Pontormo - Italian Renaissance, Mannerism, drawing portrait, Jacopo Pontormo Drawing by Alessandro Nesci

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Pontormo - Italian Renaissance, Mannerism, drawing portrait, Jacopo Pontormo

Alessandro Nesci

Italy

Drawing

Size: 9.1 W x 9.8 H x 0 in

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1987

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Art Description

Drawing: Charcoal, Graphite, Tempera, Conte, Pencil on Paper.

Pontormo - Italian Renaissance, Mannerism portrait.
Pontormo - Portrait of italian Renaissance Mannerist artist Pontormo (Jacopo Carucci).
Sanguine, carcoal, conte, watercolor, tempera, pencil, graphite on canson paper.

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Jacopo Carucci (May 24, 1494 – January 2, 1557), usually known as Jacopo da Pontormo, Jacopo Pontormo or simply Pontormo, was an Italian Mannerist painter and portraitist from the Florentine School. His work represents a profound stylistic shift from the calm perspectival regularity that characterized the art of the Florentine Renaissance. He is famous for his use of twining poses, coupled with ambiguous perspective; his figures often seem to float in an uncertain environment, unhampered by the forces of gravity.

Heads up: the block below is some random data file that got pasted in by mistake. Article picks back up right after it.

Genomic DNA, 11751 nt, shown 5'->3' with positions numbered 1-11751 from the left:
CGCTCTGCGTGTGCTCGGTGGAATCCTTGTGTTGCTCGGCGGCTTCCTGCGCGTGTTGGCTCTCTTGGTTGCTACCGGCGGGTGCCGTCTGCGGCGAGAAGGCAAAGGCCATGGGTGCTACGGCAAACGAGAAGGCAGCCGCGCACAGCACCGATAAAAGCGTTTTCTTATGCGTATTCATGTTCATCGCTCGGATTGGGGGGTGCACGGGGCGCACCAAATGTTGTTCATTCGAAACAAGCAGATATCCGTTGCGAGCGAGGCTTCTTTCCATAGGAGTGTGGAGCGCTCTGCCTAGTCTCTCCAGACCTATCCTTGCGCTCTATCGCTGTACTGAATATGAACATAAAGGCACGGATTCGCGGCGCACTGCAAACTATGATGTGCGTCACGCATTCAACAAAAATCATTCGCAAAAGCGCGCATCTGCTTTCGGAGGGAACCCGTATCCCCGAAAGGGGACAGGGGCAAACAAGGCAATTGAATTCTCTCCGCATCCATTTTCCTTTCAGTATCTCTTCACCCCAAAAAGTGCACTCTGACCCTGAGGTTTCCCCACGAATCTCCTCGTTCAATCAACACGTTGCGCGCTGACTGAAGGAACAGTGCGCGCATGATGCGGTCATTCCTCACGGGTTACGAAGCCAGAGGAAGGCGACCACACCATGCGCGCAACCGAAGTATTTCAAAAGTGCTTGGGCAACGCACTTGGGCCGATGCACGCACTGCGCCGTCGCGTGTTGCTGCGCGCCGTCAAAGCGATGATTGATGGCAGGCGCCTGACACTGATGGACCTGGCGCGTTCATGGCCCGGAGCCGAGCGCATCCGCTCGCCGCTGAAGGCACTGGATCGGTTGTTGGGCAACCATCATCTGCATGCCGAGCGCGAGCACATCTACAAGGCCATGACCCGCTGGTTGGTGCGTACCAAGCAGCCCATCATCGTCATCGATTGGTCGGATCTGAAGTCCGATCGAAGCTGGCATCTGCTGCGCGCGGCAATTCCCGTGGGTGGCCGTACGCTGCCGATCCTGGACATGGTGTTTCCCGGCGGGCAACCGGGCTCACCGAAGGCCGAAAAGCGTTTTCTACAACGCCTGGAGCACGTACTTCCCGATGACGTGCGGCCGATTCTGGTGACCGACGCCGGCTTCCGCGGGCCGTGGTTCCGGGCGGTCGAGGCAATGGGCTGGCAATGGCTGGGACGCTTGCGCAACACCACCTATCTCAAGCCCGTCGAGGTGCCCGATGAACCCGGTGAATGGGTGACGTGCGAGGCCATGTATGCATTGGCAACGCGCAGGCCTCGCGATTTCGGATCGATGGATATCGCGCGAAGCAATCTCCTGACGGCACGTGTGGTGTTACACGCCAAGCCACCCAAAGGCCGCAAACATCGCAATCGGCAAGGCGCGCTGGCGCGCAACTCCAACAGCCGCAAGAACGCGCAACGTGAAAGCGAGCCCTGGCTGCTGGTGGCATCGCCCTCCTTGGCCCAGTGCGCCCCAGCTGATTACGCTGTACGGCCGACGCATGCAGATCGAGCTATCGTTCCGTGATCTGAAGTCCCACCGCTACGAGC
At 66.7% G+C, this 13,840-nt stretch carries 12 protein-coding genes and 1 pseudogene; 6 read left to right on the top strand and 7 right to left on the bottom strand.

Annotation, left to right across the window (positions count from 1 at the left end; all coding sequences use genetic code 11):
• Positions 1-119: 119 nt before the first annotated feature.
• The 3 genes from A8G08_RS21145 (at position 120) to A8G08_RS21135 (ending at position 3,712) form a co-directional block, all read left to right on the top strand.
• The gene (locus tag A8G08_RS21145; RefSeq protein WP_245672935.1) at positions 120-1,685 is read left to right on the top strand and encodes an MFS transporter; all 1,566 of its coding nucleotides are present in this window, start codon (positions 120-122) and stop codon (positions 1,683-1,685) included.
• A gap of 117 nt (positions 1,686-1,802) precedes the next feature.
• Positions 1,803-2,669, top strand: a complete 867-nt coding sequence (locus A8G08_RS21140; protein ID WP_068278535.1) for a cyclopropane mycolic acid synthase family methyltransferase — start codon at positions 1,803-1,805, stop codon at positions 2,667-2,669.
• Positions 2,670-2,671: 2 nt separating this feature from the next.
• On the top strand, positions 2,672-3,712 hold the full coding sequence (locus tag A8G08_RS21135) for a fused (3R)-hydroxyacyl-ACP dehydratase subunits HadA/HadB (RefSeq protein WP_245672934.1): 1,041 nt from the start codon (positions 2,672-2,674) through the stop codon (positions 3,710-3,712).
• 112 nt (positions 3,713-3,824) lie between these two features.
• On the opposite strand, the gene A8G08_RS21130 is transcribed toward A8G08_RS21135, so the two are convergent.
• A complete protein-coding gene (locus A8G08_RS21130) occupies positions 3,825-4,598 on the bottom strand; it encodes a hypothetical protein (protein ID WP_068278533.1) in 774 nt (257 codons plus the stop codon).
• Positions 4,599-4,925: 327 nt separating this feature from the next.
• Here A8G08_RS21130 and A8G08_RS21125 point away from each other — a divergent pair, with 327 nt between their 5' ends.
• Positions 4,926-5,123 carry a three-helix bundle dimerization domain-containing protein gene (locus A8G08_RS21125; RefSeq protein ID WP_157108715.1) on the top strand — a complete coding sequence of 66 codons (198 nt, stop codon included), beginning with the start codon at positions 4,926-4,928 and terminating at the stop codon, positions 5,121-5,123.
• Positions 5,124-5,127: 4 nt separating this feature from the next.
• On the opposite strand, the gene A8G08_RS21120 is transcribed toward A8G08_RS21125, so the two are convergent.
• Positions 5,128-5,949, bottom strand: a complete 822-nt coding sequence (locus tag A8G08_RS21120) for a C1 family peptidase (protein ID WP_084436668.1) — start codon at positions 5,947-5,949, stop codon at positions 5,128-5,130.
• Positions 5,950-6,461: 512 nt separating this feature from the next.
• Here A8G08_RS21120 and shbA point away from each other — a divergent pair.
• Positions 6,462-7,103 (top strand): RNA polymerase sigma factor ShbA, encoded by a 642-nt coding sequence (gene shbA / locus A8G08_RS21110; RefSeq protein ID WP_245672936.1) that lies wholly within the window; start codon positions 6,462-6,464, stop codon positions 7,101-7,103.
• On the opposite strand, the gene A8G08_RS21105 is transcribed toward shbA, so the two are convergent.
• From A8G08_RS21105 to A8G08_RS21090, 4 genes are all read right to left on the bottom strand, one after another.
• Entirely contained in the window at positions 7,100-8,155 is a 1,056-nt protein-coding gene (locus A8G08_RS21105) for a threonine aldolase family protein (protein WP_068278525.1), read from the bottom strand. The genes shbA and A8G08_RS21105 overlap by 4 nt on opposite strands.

Jacopo Carucci was born at Pontorme, near Empoli, to Bartolomeo di Jacopo di Martino Carrucci and Alessandra di Pasquale di Zanobi. Vasari relates how the orphaned boy, "young, melancholy and lonely," was shuttled around as a young apprentice:
Jacopo had not been many months in Florence before Bernardo Vettori sent him to stay with Leonardo da Vinci, and then with Mariotto Albertinelli, Piero di Cosimo, and finally, in 1512, with Andrea del Sarto, with whom he did not remain long, for after he had done the cartoons for the arch of the Servites, it does not seem that Andrea bore him any good will, whatever the cause may have been.
Pontormo painted in and around Florence, often supported by Medici patronage. A foray to Rome, largely to see Michelangelo's work, influenced his later style. Haunted faces and elongated bodies are characteristic of his work. An example of Pontormo's early style is a fresco depicting the Visitation of the Virgin and St Elizabeth, with its dancelike, balanced figures, painted from 1514 to 1516.


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